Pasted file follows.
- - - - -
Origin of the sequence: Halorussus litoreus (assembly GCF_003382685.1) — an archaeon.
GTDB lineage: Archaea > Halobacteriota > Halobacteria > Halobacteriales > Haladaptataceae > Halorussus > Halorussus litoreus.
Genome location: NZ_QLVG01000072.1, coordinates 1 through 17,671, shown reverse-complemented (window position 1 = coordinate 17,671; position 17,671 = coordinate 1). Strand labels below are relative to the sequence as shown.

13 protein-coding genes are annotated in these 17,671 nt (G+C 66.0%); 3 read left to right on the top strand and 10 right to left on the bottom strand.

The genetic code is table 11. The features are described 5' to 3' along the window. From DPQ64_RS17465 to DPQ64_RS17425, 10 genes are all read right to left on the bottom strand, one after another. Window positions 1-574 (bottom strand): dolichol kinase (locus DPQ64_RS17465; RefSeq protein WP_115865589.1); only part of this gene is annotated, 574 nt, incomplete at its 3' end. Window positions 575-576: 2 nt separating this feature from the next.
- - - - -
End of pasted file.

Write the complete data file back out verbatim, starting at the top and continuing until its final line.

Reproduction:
Origin of the sequence: Halorussus litoreus (assembly GCF_003382685.1) — an archaeon.
GTDB lineage: Archaea > Halobacteriota > Halobacteria > Halobacteriales > Haladaptataceae > Halorussus > Halorussus litoreus.
Genome location: NZ_QLVG01000072.1, coordinates 1 through 17,671, shown reverse-complemented (window position 1 = coordinate 17,671; position 17,671 = coordinate 1). Strand labels below are relative to the sequence as shown.

13 protein-coding genes are annotated in these 17,671 nt (G+C 66.0%); 3 read left to right on the top strand and 10 right to left on the bottom strand.

The genetic code is table 11. The features are described 5' to 3' along the window. From DPQ64_RS17465 to DPQ64_RS17425, 10 genes are all read right to left on the bottom strand, one after another. Window positions 1-574 (bottom strand): dolichol kinase (locus DPQ64_RS17465; RefSeq protein WP_115865589.1); only part of this gene is annotated, 574 nt, incomplete at its 3' end. Window positions 575-576: 2 nt separating this feature from the next.